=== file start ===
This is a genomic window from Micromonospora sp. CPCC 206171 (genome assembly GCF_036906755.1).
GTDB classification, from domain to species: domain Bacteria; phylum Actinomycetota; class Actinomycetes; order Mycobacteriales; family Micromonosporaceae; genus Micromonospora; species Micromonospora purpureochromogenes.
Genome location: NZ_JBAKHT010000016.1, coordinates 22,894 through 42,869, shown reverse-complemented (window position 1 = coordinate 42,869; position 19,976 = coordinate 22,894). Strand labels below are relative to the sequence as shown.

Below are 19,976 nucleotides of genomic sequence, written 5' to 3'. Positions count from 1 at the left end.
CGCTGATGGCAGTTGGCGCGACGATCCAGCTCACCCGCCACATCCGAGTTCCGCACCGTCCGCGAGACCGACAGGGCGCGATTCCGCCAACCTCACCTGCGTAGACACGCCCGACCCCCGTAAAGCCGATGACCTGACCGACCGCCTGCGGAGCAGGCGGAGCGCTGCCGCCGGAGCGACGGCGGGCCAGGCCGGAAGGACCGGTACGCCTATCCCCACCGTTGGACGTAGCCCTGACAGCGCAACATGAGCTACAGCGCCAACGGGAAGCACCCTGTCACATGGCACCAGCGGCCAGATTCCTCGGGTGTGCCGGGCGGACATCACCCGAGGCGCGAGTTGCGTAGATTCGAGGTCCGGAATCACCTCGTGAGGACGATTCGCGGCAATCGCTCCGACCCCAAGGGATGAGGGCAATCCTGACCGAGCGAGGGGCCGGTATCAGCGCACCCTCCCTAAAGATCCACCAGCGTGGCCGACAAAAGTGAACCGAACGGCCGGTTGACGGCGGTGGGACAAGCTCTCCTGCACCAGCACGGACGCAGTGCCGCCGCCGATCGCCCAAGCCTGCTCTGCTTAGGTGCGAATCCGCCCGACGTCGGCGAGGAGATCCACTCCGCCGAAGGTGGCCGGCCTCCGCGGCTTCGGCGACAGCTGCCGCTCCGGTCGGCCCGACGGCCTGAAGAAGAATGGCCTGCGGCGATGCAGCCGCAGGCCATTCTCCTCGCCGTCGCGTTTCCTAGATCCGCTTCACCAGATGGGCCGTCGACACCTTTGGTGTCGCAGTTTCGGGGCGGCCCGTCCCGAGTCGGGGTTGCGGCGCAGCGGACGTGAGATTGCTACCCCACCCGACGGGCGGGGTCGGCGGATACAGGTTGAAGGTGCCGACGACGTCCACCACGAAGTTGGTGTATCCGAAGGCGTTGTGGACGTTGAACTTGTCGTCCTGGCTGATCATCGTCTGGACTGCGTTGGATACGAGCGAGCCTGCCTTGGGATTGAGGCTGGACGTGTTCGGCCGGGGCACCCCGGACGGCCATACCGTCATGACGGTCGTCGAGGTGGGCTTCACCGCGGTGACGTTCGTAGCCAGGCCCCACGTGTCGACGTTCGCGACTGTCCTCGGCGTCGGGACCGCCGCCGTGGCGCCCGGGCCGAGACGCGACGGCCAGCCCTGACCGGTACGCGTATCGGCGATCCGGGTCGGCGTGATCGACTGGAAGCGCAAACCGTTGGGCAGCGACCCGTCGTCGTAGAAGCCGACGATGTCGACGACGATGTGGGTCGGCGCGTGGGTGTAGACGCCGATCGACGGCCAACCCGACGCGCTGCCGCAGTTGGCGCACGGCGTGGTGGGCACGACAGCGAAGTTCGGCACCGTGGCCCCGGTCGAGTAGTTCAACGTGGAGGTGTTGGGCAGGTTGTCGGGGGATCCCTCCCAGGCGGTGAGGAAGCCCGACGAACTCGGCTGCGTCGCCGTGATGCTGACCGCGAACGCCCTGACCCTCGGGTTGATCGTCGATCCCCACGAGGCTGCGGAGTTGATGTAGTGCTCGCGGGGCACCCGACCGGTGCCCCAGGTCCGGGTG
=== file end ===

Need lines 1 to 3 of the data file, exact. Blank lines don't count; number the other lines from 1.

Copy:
This is a genomic window from Micromonospora sp. CPCC 206171 (genome assembly GCF_036906755.1).
GTDB classification, from domain to species: domain Bacteria; phylum Actinomycetota; class Actinomycetes; order Mycobacteriales; family Micromonosporaceae; genus Micromonospora; species Micromonospora purpureochromogenes.
Genome location: NZ_JBAKHT010000016.1, coordinates 22,894 through 42,869, shown reverse-complemented (window position 1 = coordinate 42,869; position 19,976 = coordinate 22,894). Strand labels below are relative to the sequence as shown.